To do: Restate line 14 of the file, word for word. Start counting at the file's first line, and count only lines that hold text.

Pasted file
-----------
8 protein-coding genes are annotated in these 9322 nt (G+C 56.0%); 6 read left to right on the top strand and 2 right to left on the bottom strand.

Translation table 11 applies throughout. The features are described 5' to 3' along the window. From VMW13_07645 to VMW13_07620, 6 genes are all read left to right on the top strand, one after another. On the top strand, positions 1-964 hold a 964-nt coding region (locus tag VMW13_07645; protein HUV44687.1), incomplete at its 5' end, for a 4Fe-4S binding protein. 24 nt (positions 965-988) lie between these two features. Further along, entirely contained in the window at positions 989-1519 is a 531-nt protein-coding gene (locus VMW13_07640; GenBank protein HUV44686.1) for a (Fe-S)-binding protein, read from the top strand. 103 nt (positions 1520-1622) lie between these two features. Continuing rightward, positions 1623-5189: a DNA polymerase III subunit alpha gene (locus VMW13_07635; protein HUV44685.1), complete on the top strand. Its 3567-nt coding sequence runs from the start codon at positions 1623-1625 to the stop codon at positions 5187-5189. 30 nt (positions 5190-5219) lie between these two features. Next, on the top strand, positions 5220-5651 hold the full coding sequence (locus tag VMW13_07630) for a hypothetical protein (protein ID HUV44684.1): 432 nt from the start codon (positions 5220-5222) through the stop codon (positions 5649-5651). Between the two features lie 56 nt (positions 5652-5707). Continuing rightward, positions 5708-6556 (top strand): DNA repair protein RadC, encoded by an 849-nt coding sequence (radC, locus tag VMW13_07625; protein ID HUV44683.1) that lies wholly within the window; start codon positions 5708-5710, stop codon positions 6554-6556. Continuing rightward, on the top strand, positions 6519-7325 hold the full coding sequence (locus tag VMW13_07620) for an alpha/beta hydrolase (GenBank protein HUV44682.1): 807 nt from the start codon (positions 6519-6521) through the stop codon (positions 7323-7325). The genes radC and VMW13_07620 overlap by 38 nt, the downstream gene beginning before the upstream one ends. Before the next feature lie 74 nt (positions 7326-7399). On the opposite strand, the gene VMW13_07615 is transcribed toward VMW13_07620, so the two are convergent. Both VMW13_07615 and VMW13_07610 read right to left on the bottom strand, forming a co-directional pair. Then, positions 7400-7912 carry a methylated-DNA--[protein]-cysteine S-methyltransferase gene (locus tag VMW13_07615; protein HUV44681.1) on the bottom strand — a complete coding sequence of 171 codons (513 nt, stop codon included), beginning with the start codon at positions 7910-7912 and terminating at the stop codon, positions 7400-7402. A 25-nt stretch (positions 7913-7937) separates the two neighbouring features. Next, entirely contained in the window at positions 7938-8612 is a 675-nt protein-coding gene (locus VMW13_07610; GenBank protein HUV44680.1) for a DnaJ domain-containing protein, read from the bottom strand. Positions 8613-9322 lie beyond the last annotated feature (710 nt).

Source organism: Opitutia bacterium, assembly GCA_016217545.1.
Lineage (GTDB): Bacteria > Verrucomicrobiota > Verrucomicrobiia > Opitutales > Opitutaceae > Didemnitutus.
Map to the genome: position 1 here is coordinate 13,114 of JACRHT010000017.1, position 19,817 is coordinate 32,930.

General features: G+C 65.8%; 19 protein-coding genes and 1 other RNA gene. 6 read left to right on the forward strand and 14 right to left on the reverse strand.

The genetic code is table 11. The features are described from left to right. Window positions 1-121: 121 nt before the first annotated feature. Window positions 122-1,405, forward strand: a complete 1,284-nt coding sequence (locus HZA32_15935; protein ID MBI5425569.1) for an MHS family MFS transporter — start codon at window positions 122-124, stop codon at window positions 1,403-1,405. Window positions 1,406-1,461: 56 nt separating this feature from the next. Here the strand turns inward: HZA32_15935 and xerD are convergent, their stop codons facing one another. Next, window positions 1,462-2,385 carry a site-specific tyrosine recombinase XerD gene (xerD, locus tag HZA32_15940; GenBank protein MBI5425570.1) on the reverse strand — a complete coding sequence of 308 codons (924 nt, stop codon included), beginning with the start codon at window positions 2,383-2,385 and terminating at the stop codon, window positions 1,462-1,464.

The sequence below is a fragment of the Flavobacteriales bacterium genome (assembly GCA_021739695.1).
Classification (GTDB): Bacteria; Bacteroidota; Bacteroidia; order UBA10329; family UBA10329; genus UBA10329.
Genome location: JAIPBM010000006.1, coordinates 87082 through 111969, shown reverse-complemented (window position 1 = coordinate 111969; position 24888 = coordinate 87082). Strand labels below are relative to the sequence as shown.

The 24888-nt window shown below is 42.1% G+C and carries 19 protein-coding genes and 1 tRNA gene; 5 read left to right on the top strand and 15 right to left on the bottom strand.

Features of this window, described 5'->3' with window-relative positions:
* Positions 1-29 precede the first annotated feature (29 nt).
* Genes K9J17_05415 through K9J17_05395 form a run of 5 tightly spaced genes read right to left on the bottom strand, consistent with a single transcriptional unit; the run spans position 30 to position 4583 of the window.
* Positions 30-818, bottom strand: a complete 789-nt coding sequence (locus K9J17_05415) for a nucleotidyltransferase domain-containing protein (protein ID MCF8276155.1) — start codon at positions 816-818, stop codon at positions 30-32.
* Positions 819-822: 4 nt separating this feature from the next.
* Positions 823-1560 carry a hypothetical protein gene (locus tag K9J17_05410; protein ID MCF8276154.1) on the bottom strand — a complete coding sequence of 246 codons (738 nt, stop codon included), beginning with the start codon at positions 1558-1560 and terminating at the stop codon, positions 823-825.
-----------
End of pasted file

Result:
* Genes K9J17_05415 through K9J17_05395 form a run of 5 tightly spaced genes read right to left on the bottom strand, consistent with a single transcriptional unit; the run spans position 30 to position 4583 of the window.